We've written about some of the unexpected consequences of the COVID-19 pandemic already: eyestrain from prolonged screen time, increase in phone scams, the growing problems with opioid use, and more.
But there's another side effect we didn't plan on: A lack of natural disaster drills.
Several states that typically experience a high number of tornados in August actually cancelled their routine tornado drills. The reason? Concern over the unnecessary spread of coronavirus.
That's not good, especially given all the weather events we've already seen this month. In California, we had a new 200-acre brush fire near L.A. And at the time of this writing, here on the East Coast, we're still drying out from the first hurricane of the season. Isaias turned to a tropical storm after it made landfall, but it still brought flooding, high winds, and tornados. In Maryland, we saw several tornados and massive flooding.
Canceling tornado drills to prevent COVID-19 reflects the craziness of 2020. It's a chilling reminder that no one will take care of you.
No matter where you live or what disaster you may face, if disaster hits, you can't rely on anyone to come save you. Not your family, not your neighbors, not even FEMA.
We've seen how poorly the government has handled past crises, most notably Hurricane Katrina. But what you might not know is that we had plenty of warning for Katrina and the government failed to prepare for it.
In 2004, Category 5 Hurricane Ivan had all the signs of making a direct hit to New Orleans. Officials warned the city's levees wouldn't last. They also warned that using the Superdome football stadium as a shelter wouldn't work – that it wouldn't be enough room and may not withstand the storm.
At the last moment, Ivan veered away from the city. You'd think that the town's government used that as a lesson to prepare for the next storm. They didn't. Government officials didn't reinforce the levees, nor did they make better plans for shelters.
Just 11 months later, Katrina hit New Orleans directly. Sure enough, the levees broke and the city flooded, along with the Superdome. Millions needed to evacuate. Folks seeking refuge didn't have enough supplies. More than 1,800 people lost their lives.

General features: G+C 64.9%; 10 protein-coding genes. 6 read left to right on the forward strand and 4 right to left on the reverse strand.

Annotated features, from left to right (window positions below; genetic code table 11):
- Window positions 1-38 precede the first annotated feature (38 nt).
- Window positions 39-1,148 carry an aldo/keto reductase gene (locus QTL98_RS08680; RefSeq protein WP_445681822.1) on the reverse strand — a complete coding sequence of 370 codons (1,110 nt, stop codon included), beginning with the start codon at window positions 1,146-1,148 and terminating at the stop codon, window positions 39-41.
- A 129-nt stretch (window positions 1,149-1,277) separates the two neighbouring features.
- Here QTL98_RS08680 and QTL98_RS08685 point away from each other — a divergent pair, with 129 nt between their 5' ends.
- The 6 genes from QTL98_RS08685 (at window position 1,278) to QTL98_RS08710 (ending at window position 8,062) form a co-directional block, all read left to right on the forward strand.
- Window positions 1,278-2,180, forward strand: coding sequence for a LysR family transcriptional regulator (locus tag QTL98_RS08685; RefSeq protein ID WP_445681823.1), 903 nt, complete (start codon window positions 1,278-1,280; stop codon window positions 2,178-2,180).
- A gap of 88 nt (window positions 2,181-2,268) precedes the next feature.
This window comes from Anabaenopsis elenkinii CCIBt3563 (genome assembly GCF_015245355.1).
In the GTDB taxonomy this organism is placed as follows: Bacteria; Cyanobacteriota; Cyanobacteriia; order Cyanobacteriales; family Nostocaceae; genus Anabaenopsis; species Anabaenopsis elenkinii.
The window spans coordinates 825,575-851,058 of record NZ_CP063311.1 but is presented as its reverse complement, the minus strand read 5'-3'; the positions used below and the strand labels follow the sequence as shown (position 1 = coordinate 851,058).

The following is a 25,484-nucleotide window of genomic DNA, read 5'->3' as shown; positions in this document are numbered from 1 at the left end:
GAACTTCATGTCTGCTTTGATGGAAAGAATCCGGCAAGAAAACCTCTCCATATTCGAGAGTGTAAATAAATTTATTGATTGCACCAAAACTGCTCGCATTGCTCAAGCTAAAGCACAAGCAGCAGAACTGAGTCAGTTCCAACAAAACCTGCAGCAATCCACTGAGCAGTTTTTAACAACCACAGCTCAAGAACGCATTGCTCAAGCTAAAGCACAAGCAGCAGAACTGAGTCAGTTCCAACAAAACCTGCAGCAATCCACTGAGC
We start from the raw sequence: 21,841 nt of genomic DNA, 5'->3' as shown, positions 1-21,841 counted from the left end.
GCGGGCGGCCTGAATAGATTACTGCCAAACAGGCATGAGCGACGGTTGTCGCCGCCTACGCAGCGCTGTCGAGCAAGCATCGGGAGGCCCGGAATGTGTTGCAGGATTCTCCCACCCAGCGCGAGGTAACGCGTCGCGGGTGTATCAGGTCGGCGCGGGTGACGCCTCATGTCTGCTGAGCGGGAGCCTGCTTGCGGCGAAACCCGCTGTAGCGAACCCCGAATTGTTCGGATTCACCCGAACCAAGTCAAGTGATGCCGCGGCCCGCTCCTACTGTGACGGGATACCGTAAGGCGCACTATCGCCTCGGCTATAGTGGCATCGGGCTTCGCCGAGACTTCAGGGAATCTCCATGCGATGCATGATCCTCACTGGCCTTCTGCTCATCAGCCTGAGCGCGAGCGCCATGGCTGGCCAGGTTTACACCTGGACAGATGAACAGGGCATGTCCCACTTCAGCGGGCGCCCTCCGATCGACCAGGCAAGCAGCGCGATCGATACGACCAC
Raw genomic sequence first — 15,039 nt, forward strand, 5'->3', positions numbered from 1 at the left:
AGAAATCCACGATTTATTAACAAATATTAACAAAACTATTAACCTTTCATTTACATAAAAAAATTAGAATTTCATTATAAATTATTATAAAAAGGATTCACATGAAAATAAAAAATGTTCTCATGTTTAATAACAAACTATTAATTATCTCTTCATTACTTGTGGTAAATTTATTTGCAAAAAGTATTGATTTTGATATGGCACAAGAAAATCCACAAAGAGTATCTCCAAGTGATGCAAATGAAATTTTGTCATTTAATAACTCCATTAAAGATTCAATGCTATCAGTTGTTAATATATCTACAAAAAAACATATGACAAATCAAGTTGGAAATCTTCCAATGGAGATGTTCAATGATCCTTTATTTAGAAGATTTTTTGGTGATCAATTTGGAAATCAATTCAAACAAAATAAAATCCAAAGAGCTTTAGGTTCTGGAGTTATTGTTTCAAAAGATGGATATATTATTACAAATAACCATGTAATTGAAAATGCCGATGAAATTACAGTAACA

That's why I always say do not wait for "official" orders or decrees. Follow your own disaster preparedness plan. Act according to your predesigned and practiced plan and it will save your life.
Book knowledge is useful... but you can never replace practical experience. You MUST practice your emergency plans on a regular basis. I prefer to keep mine current on at least a quarterly basis.
The good news is, this practice doesn't have to be time consuming. There is a great "cheat sheet" approach to emergency preparedness. And it involves using checklists.
For example, the military uses written standard operating procedures for every activity it conducts. Checklists are integral to ensuring success. They're an easy way to make sure personnel follow the correct procedures every time. Ask any pilot and he'll tell you... he won't even think about flying an airplane before completing his pre-flight checklist.
You can create checklists based on what I cover in my book, The Doctor's Protocol Field Manual. In it, I detail steps on how to handle various crises.
After reading my book, you can create checklists that codify your response plans. They should be right to the point. Cut out all extraneous data. You don't need explanations in checklists. You just need the appropriate steps to take, listed in the proper order.
Remember, checklists can be physical or mental. Set up physical checklists on paper for your most likely disaster situations. But also make a mental checklist every time you enter a new potential crisis environment.
For example, going to a movie theater and noting where the exits are located is part of forming a mental checklist. Ask yourself: If a disaster like a fire were to break out, what would I do? What would be my primary escape route? What would be my backup route? How would I shepherd my family away?
It's a simple mental exercise of no more than 30 seconds, and it can make all the difference in your survival. If a crisis happens, you will be confident and ready to act immediately... ready to carry out your mental checklist.
Here's a sample checklist for preparing for an evacuation.
Whether it's a hurricane, tornado, wildfire, or something man-made, the next disaster is coming soon. Now is the time to learn how to prepare.
What We're Reading...
- Learn more about Hurricanes Ivan and Katrina in Tim Harford's podcast.
- Something different: Something else to cry about.
Here's to our health, wealth, and a great retirement,
Dr. David Eifrig and the Health & Wealth Bulletin Research Team
August 6, 2020